The Court of Appeals for the Second Circuit recently held in T.M. v. Cornwall Central School District, — F.3d —, 2014 WL 1303156 (April 2, 2014), that the Individuals with Disabilities Education Act’s requirement that special education students be educated in the “least restrictive environment” (“LRE”) applies not only to a student’s school-year program, but also to extended school-year (“ESY”) services. Therefore, if a student requires ESY services, the school district must offer a continuum of alternative placements and conduct the same LRE analysis in determining what placement is appropriate for the student. In T.M., the student, who has autism, received his school-year education in a “mainstream” setting with supports. The district did not operate a mainstream ESY program and it offered the student ESY programs that contained only students with disabilities. The parents enrolled the student in a private mainstream summer program and sought reimbursement from the district.
The Second Circuit concluded that the district failed to consider the appropriateness of a mainstream ESY program for the student and, accordingly the student’s IEP was substantively deficient. The court held that “the IDEA’s LRE requirement is not strictly limited by the range of ESY programs that the school district chooses to offer. Instead, the LRE requirement applies in the same way to ESY placements as it does to school-year placements.” The court noted that, while districts are not required to create certain ESY placements within the district, they may need to offer placement options at other public or private schools. On the other hand, the court recognized that a district’s obligation to provide a continuum of ESY placements is not limitless. The court explained that “a school district is not required to offer every conceivable ESY environment that might be a particular student’s LRE. . . . A school district that offers an appropriate continuum of ESY placements, and places a student in his or her LRE within that continuum, will not be liable just because another imaginable environment might be less restrictive for that student.”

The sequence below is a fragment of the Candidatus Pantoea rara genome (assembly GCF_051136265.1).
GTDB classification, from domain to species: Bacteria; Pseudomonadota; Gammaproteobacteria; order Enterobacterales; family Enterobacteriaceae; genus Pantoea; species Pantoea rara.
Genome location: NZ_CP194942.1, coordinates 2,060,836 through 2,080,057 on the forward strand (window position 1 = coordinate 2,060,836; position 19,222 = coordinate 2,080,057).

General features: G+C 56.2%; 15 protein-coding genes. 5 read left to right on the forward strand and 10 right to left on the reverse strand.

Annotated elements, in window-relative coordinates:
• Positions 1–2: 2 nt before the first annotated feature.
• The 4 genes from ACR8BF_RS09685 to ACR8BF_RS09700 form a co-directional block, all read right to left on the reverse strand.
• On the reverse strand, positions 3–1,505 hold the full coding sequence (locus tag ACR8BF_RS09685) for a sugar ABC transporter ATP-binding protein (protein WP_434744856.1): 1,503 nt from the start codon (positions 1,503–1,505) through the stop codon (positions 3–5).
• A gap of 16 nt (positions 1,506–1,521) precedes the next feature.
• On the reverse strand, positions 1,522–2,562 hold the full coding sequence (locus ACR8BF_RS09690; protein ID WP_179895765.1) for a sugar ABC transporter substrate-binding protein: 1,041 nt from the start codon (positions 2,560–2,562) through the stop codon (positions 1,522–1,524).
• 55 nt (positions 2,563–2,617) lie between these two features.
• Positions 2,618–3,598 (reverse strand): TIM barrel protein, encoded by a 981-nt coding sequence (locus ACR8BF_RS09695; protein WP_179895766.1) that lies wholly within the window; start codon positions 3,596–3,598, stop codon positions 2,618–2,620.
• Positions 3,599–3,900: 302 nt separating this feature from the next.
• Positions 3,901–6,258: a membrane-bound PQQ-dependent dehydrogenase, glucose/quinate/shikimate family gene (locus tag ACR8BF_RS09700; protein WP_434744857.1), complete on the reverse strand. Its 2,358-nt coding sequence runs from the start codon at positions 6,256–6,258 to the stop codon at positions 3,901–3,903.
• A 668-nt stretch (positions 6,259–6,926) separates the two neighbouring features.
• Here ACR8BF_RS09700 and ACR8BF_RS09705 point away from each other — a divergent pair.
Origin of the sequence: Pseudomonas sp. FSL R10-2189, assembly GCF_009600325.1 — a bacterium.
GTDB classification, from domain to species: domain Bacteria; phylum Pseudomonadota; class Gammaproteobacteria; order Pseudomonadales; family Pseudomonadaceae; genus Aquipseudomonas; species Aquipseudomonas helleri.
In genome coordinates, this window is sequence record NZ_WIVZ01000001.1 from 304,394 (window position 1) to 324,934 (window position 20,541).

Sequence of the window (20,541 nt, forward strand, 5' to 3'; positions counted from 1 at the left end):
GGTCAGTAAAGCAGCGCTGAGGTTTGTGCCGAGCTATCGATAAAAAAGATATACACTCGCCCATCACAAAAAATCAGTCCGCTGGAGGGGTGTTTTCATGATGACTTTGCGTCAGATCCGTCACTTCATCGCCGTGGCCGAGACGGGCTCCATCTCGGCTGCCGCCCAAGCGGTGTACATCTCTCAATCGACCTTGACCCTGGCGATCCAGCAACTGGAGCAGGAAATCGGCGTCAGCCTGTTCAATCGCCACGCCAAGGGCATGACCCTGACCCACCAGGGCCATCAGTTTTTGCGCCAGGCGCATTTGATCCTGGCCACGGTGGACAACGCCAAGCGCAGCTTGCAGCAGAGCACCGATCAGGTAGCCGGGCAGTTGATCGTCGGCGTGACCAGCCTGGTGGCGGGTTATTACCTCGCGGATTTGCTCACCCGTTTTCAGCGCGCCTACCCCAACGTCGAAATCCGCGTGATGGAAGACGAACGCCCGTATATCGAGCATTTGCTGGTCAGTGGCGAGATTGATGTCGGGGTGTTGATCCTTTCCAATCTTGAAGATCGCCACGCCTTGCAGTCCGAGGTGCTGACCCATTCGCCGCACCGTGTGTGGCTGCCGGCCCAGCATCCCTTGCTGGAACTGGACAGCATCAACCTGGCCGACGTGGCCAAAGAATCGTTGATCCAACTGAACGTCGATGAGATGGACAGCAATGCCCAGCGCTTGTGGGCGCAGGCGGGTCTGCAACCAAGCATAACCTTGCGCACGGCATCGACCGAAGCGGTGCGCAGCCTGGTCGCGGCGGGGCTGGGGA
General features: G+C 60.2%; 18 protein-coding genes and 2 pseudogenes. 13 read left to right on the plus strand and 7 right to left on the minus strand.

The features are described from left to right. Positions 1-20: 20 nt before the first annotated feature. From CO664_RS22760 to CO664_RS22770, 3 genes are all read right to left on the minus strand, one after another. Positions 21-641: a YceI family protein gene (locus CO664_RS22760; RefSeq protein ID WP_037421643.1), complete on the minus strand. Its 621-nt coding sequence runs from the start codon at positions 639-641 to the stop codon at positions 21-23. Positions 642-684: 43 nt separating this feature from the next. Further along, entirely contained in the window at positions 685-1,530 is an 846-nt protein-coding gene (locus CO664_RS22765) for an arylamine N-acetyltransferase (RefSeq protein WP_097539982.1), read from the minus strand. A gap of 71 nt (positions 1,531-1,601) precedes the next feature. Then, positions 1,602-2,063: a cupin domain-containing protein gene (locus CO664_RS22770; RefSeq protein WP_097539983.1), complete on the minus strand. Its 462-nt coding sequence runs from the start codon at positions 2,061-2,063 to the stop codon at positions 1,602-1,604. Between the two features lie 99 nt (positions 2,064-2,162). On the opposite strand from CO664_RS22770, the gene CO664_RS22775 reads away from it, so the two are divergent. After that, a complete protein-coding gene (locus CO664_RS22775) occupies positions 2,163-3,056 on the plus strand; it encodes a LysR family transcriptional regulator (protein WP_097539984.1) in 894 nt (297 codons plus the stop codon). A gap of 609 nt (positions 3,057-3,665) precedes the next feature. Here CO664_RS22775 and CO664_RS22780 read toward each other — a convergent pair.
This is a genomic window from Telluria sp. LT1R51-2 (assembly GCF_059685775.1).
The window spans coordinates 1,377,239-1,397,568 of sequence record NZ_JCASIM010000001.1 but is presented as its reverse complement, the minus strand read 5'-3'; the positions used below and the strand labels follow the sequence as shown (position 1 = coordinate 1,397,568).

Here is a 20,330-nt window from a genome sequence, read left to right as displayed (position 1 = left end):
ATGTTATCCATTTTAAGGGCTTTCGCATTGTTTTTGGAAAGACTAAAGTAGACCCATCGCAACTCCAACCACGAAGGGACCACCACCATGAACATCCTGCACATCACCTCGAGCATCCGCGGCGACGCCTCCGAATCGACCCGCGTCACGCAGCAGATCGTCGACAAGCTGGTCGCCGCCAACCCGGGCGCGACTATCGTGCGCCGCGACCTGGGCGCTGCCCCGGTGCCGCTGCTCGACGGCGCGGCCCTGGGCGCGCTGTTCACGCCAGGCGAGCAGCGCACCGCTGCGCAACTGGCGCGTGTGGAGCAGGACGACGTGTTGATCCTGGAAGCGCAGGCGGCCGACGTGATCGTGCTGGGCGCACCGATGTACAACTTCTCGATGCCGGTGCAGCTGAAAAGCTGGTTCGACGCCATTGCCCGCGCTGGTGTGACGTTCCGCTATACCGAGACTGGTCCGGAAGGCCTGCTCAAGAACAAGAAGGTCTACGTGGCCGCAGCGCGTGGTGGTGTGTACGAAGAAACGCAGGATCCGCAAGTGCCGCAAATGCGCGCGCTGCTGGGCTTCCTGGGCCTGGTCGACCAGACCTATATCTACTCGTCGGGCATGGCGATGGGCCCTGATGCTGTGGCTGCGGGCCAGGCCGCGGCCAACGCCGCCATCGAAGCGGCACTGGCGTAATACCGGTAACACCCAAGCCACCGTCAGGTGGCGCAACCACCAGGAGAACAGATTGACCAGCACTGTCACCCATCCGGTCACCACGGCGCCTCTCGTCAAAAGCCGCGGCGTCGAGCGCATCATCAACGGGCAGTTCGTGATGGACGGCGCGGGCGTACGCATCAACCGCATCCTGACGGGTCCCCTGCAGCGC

Ultimately, the court remanded the case to the district court to determine whether the parents’ unilateral summer placement was appropriate and, therefore, whether tuition reimbursement was appropriate. However, this case clarifies the responsibility of school districts to take LRE requirements into account when planning and placement/IEP teams determine where to implement a student’s ESY program. Specifically, school districts may need to consider how they might offer ESY programs in a mainstream setting with students without disabilities.
Read the full case here.